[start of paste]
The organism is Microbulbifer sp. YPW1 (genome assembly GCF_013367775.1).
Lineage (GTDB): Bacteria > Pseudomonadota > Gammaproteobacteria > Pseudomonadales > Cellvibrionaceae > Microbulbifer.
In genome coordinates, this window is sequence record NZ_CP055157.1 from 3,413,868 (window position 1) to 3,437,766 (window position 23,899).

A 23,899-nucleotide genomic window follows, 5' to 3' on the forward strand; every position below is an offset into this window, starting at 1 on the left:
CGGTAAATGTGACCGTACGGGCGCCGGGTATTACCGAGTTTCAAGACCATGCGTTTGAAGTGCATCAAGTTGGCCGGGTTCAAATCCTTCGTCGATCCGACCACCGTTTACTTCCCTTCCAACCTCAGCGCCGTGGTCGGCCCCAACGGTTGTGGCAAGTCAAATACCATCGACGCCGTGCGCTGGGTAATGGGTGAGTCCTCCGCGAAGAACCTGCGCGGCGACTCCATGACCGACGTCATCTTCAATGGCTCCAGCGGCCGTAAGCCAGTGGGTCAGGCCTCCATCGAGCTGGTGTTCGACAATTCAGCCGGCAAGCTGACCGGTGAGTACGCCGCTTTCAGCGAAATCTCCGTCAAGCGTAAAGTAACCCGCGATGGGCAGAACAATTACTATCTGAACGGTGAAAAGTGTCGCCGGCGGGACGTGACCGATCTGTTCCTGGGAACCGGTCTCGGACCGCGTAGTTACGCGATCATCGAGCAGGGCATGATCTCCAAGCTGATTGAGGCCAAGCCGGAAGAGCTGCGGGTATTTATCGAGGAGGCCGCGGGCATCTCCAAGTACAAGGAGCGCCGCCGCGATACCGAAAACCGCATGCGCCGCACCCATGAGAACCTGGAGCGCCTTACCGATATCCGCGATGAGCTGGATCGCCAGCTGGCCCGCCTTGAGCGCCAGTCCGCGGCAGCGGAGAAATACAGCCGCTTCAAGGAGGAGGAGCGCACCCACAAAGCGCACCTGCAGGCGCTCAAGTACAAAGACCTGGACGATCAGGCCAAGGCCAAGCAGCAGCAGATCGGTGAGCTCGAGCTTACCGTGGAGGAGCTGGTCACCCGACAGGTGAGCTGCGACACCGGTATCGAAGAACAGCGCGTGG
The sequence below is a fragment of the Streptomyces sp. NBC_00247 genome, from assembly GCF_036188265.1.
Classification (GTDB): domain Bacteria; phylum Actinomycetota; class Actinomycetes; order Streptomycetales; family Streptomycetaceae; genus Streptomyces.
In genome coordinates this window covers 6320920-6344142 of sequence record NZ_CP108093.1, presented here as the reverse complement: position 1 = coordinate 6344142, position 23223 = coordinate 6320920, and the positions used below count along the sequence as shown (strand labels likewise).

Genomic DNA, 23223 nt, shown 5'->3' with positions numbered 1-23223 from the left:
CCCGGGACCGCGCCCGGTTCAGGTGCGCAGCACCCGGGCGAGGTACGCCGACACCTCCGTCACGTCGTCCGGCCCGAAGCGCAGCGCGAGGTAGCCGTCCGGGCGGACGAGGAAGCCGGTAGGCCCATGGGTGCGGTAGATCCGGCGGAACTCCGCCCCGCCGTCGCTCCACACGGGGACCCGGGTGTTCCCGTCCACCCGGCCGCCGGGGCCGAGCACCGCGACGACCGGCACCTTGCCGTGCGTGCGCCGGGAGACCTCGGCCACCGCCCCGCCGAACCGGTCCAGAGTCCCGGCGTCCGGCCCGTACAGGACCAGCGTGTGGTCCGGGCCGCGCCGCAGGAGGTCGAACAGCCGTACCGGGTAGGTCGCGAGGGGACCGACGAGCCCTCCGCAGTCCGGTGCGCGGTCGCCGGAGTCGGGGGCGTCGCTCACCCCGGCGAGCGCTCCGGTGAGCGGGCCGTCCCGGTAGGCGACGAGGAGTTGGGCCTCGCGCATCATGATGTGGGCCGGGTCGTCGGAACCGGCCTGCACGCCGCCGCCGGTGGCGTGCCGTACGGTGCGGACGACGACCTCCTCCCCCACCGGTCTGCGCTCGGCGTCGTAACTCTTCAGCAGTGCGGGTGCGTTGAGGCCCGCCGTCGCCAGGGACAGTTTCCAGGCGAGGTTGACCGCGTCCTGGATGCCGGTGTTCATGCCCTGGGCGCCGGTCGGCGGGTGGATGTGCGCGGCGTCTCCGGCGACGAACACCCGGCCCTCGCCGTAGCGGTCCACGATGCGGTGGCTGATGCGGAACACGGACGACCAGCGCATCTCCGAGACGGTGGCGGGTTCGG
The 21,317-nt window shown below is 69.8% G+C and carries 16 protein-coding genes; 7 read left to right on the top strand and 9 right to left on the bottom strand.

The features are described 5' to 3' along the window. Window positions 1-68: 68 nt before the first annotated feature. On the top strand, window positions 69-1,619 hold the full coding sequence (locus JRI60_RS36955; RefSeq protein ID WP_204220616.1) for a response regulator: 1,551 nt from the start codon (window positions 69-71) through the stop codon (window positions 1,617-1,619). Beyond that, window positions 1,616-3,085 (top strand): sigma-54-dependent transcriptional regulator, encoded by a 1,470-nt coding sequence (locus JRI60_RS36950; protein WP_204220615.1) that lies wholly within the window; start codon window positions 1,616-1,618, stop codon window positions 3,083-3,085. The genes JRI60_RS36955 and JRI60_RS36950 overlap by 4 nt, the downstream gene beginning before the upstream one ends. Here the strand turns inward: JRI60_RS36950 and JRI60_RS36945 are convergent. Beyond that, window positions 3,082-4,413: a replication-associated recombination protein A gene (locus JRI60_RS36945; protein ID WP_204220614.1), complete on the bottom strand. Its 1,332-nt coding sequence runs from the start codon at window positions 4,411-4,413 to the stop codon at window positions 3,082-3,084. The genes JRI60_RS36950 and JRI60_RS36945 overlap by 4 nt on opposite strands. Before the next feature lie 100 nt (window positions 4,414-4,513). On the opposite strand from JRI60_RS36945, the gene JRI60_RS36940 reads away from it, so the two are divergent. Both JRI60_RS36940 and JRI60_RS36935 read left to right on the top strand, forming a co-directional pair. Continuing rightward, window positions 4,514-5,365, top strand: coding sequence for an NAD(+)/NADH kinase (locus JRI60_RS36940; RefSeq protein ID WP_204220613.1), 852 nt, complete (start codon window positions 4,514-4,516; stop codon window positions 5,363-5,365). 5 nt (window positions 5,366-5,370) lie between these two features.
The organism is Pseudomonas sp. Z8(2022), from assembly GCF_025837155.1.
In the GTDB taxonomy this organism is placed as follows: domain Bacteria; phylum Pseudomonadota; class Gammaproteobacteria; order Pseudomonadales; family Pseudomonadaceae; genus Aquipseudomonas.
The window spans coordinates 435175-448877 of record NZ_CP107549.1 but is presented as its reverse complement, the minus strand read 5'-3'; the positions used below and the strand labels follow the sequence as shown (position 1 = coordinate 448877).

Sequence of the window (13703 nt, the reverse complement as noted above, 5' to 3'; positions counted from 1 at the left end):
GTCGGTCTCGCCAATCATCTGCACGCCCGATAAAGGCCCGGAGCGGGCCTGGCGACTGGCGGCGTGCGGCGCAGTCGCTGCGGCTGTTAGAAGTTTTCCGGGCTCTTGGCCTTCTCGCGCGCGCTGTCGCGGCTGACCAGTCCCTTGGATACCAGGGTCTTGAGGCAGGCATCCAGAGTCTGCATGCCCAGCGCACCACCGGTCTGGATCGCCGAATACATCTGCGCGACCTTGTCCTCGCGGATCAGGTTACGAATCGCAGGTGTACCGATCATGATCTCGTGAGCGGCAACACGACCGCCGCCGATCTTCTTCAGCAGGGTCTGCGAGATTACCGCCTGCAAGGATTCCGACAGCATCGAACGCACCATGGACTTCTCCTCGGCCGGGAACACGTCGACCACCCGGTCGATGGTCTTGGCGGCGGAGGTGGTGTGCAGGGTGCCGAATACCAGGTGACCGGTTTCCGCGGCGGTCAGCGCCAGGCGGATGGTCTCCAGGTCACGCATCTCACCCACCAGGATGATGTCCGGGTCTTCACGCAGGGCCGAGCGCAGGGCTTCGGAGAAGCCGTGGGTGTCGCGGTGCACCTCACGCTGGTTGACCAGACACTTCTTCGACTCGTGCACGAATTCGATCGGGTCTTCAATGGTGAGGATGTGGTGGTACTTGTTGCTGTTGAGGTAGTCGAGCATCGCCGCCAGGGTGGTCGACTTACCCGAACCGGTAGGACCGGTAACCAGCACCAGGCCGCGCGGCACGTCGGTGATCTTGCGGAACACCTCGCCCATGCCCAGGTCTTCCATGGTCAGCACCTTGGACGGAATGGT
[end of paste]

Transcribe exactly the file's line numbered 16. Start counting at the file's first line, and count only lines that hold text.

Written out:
Sequence of the window (13703 nt, the reverse complement as noted above, 5' to 3'; positions counted from 1 at the left end):